Facebook has been a hotbed for conspiracy theories and dangerous organizing at critical moments, with more than 650,000 posts challenging President Biden’s victory between the 2020 general election and the January 6 riot. Some users scattered after the latter and subsequent prosecutions, but a new report first published by With cable shows a resurgence, identifying around 200 groups and profiles on the platform organizing militia activity across the country.

The research conducted by Technical Transparency Projectfound that these groups have ties to organizations like the Three Centers militia network, which Meta named an “armed militia group” on its 2021 Dangerous Persons and Organizations List. Still, groups like the American Free Army urged users to join to the local militia or to the Three Percenters without consequence (Meta took down the Free American Army group only after With cable asked about it, calling Facebook a “competitive space” that requires regular investment to stay safe).

Katie Paul, director of the Tech Transparency Project, has observed hundreds of these groups and individuals since 2021 and has noticed an increased seriousness and focus on organizing over the previous year. “Many of these groups are no longer fragmented sets of localized militias, but coalitions formed between multiple militia groups, many with the Three Percent at the helm,” Paul told With cable. “Facebook remains the largest gathering place for extremists and militia movements to cast a wide net and direct users to more private chats, including on the platform, where they can plan and coordinate with impunity.”

The Tech Transparency Project found that users are looking for “active patriots” to discuss anti-government ideology, attend meetings and receive combat training. The latter lends itself to a common theme: being prepared to confront, or even go to war with, enemies like drag queens, pro-Palestinian students, and the government itself.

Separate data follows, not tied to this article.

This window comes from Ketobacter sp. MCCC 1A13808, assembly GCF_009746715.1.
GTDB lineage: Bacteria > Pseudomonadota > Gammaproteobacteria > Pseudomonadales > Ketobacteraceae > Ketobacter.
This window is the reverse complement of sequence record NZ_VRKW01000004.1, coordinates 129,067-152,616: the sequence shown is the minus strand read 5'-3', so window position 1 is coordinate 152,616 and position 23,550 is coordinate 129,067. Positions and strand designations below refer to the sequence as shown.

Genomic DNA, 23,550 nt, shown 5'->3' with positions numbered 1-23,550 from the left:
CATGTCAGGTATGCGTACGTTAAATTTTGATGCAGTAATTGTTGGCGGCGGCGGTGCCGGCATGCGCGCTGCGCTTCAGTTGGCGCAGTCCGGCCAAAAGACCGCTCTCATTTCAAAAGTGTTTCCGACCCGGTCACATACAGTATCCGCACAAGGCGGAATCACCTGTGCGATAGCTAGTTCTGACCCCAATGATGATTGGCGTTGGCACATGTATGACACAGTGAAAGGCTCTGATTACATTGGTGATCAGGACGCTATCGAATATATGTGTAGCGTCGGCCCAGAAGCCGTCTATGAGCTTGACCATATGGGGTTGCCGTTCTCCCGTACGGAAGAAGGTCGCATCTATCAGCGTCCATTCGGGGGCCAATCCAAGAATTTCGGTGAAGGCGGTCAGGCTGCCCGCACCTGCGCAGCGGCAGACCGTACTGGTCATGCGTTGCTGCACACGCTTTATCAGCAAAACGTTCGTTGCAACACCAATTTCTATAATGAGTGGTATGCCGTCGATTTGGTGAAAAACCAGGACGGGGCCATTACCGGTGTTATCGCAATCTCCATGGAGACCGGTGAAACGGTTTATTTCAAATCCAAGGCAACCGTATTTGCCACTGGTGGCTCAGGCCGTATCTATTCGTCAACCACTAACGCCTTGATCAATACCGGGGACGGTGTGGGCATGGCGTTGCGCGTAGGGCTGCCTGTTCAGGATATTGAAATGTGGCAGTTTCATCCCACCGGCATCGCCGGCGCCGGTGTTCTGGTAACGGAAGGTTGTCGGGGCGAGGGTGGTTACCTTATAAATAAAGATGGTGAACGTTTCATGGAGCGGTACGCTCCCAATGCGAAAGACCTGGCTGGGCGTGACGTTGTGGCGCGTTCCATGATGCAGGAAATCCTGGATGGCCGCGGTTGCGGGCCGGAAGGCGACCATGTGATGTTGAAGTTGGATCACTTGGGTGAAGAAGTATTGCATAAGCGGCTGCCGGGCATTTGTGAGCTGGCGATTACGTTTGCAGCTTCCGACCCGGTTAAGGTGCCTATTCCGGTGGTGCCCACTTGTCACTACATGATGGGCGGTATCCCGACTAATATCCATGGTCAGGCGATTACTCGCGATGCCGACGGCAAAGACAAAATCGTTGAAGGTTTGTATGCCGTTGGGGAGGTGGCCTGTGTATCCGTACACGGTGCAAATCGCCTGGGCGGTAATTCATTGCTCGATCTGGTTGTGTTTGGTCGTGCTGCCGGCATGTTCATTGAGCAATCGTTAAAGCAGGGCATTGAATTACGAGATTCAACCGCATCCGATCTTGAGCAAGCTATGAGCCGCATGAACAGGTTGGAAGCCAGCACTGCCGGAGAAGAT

Take a recent post from an admin of a group called Pennsylvania Light Foot, which has over 1,000 members: “In light of the violence and uncertainty in the world, the shortage of Covid 19, civil unrest, and the potential for terrorist attacks and natural disasters, we exist to equip our members, our goal is to equip them with the ability to defend themselves, whether it’s a thief on the street or a foreign soldier on our lawn.” These sentiments were echoed by other extremist organizers on Facebook.

Meta has at least tried to create a facade of action and transparency. In 2019, a Supervisory Board was launched as an independent reviewer of content moderation. Although the organization pointed to Facebook’s role in dangerous campaign rhetoric, including incidents outside the United States, critics say it has not been effective enough. now, The Washington Post reports that layoffs in the Supervisory Board may be inevitable.

On Aug. 14, Meta will shut down CrowdTangle, a tool it bought in 2016 that allowed journalists and academics to see how conspiracy theories and disinformation circulated on Facebook and its sister site Instagram — often exposing the platforms’ flaws. The company is replacing it with the Meta Content Library, which not only appears less detailed, but is also unavailable to for-profit news organizations.